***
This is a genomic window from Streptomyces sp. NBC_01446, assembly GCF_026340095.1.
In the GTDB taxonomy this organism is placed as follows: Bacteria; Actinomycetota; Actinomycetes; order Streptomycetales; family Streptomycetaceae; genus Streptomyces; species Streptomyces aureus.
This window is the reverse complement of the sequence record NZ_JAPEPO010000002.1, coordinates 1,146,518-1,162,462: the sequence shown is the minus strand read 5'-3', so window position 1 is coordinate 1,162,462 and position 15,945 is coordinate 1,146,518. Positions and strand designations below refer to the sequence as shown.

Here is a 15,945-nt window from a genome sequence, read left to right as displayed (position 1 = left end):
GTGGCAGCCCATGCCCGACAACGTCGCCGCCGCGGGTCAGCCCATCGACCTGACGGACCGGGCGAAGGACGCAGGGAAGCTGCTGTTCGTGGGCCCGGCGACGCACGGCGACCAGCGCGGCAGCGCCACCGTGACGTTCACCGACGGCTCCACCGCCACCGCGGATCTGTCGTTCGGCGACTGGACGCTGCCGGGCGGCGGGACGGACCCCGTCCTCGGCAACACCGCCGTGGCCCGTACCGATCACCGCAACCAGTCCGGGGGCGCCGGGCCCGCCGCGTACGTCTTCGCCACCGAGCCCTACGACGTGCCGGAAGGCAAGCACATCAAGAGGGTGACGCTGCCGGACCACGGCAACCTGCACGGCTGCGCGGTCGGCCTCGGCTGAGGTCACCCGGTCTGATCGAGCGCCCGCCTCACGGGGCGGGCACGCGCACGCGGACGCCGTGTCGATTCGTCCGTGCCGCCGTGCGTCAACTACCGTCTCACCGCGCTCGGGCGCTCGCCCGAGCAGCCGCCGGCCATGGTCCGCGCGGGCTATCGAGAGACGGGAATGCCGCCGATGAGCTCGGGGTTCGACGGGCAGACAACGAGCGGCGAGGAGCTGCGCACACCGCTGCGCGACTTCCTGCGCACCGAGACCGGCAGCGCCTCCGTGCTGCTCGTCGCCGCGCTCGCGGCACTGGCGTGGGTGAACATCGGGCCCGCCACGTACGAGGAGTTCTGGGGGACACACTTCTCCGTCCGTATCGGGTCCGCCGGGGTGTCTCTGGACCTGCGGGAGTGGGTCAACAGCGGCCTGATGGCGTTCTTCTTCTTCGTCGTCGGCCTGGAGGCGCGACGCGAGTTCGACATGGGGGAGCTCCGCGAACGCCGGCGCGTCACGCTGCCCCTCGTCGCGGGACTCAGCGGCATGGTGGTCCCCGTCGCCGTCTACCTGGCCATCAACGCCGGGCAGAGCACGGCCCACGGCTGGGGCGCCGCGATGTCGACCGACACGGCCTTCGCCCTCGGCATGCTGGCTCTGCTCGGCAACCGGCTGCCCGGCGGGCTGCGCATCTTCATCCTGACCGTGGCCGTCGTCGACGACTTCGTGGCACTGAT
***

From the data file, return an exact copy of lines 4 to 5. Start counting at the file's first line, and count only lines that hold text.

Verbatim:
Here is a 15,945-nt window from a genome sequence, read left to right as displayed (position 1 = left end):
GTGGCAGCCCATGCCCGACAACGTCGCCGCCGCGGGTCAGCCCATCGACCTGACGGACCGGGCGAAGGACGCAGGGAAGCTGCTGTTCGTGGGCCCGGCGACGCACGGCGACCAGCGCGGCAGCGCCACCGTGACGTTCACCGACGGCTCCACCGCCACCGCGGATCTGTCGTTCGGCGACTGGACGCTGCCGGGCGGCGGGACGGACCCCGTCCTCGGCAACACCGCCGTGGCCCGTACCGATCACCGCAACCAGTCCGGGGGCGCCGGGCCCGCCGCGTACGTCTTCGCCACCGAGCCCTACGACGTGCCGGAAGGCAAGCACATCAAGAGGGTGACGCTGCCGGACCACGGCAACCTGCACGGCTGCGCGGTCGGCCTCGGCTGAGGTCACCCGGTCTGATCGAGCGCCCGCCTCACGGGGCGGGCACGCGCACGCGGACGCCGTGTCGATTCGTCCGTGCCGCCGTGCGTCAACTACCGTCTCACCGCGCTCGGGCGCTCGCCCGAGCAGCCGCCGGCCATGGTCCGCGCGGGCTATCGAGAGACGGGAATGCCGCCGATGAGCTCGGGGTTCGACGGGCAGACAACGAGCGGCGAGGAGCTGCGCACACCGCTGCGCGACTTCCTGCGCACCGAGACCGGCAGCGCCTCCGTGCTGCTCGTCGCCGCGCTCGCGGCACTGGCGTGGGTGAACATCGGGCCCGCCACGTACGAGGAGTTCTGGGGGACACACTTCTCCGTCCGTATCGGGTCCGCCGGGGTGTCTCTGGACCTGCGGGAGTGGGTCAACAGCGGCCTGATGGCGTTCTTCTTCTTCGTCGTCGGCCTGGAGGCGCGACGCGAGTTCGACATGGGGGAGCTCCGCGAACGCCGGCGCGTCACGCTGCCCCTCGTCGCGGGACTCAGCGGCATGGTGGTCCCCGTCGCCGTCTACCTGGCCATCAACGCCGGGCAGAGCACGGCCCACGGCTGGGGCGCCGCGATGTCGACCGACACGGCCTTCGCCCTCGGCATGCTGGCTCTGCTCGGCAACCGGCTGCCCGGCGGGCTGCGCATCTTCATCCTGACCGTGGCCGTCGTCGACGACTTCGTGGCACTGAT